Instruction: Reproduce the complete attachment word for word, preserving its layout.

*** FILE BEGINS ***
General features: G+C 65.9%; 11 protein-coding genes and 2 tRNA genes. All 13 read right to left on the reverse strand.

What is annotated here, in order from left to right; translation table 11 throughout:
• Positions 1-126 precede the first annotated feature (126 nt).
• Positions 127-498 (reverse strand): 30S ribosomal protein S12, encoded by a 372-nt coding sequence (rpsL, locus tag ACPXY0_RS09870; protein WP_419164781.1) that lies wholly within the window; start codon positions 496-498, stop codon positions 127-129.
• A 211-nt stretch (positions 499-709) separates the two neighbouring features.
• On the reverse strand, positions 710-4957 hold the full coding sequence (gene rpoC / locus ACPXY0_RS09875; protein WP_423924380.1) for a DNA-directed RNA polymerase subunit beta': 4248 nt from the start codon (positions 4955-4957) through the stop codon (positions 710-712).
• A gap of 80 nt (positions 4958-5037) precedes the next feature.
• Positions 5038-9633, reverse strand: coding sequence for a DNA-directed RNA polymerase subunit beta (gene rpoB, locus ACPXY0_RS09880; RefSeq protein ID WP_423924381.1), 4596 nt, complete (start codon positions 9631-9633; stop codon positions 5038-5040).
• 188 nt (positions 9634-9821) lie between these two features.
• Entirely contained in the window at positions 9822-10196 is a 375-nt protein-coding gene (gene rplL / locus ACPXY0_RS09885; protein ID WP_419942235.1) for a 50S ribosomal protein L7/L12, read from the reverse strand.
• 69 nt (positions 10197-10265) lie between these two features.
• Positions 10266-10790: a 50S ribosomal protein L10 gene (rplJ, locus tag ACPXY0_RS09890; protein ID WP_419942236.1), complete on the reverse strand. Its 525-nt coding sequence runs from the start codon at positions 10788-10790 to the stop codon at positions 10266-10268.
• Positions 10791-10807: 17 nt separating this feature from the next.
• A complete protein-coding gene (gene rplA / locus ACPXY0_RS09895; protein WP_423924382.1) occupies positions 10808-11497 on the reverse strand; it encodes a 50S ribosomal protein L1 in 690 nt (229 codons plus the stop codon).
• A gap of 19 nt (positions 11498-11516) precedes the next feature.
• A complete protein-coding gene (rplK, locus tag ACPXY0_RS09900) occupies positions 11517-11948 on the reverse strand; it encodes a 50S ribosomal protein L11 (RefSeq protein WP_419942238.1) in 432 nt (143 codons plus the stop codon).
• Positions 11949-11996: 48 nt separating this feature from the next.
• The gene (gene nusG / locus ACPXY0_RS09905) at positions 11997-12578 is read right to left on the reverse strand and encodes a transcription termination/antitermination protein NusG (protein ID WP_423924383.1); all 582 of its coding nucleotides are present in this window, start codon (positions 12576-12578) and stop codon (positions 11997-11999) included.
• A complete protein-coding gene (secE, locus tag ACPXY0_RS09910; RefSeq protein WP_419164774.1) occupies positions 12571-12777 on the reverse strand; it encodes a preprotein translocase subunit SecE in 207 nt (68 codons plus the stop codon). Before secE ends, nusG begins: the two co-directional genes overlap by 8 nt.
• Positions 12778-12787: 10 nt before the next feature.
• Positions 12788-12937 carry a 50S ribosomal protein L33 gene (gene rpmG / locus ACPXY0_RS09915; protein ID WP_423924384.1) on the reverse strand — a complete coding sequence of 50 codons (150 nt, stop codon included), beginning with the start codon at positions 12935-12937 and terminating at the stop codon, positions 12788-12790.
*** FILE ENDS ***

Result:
General features: G+C 65.9%; 11 protein-coding genes and 2 tRNA genes. All 13 read right to left on the reverse strand.

What is annotated here, in order from left to right; translation table 11 throughout:
• Positions 1-126 precede the first annotated feature (126 nt).
• Positions 127-498 (reverse strand): 30S ribosomal protein S12, encoded by a 372-nt coding sequence (rpsL, locus tag ACPXY0_RS09870; protein WP_419164781.1) that lies wholly within the window; start codon positions 496-498, stop codon positions 127-129.
• A 211-nt stretch (positions 499-709) separates the two neighbouring features.
• On the reverse strand, positions 710-4957 hold the full coding sequence (gene rpoC / locus ACPXY0_RS09875; protein WP_423924380.1) for a DNA-directed RNA polymerase subunit beta': 4248 nt from the start codon (positions 4955-4957) through the stop codon (positions 710-712).
• A gap of 80 nt (positions 4958-5037) precedes the next feature.
• Positions 5038-9633, reverse strand: coding sequence for a DNA-directed RNA polymerase subunit beta (gene rpoB, locus ACPXY0_RS09880; RefSeq protein ID WP_423924381.1), 4596 nt, complete (start codon positions 9631-9633; stop codon positions 5038-5040).
• 188 nt (positions 9634-9821) lie between these two features.
• Entirely contained in the window at positions 9822-10196 is a 375-nt protein-coding gene (gene rplL / locus ACPXY0_RS09885; protein ID WP_419942235.1) for a 50S ribosomal protein L7/L12, read from the reverse strand.
• 69 nt (positions 10197-10265) lie between these two features.
• Positions 10266-10790: a 50S ribosomal protein L10 gene (rplJ, locus tag ACPXY0_RS09890; protein ID WP_419942236.1), complete on the reverse strand. Its 525-nt coding sequence runs from the start codon at positions 10788-10790 to the stop codon at positions 10266-10268.
• Positions 10791-10807: 17 nt separating this feature from the next.
• A complete protein-coding gene (gene rplA / locus ACPXY0_RS09895; protein WP_423924382.1) occupies positions 10808-11497 on the reverse strand; it encodes a 50S ribosomal protein L1 in 690 nt (229 codons plus the stop codon).
• A gap of 19 nt (positions 11498-11516) precedes the next feature.
• A complete protein-coding gene (rplK, locus tag ACPXY0_RS09900) occupies positions 11517-11948 on the reverse strand; it encodes a 50S ribosomal protein L11 (RefSeq protein WP_419942238.1) in 432 nt (143 codons plus the stop codon).
• Positions 11949-11996: 48 nt separating this feature from the next.
• The gene (gene nusG / locus ACPXY0_RS09905) at positions 11997-12578 is read right to left on the reverse strand and encodes a transcription termination/antitermination protein NusG (protein ID WP_423924383.1); all 582 of its coding nucleotides are present in this window, start codon (positions 12576-12578) and stop codon (positions 11997-11999) included.
• A complete protein-coding gene (secE, locus tag ACPXY0_RS09910; RefSeq protein WP_419164774.1) occupies positions 12571-12777 on the reverse strand; it encodes a preprotein translocase subunit SecE in 207 nt (68 codons plus the stop codon). Before secE ends, nusG begins: the two co-directional genes overlap by 8 nt.
• Positions 12778-12787: 10 nt before the next feature.
• Positions 12788-12937 carry a 50S ribosomal protein L33 gene (gene rpmG / locus ACPXY0_RS09915; protein ID WP_423924384.1) on the reverse strand — a complete coding sequence of 50 codons (150 nt, stop codon included), beginning with the start codon at positions 12935-12937 and terminating at the stop codon, positions 12788-12790.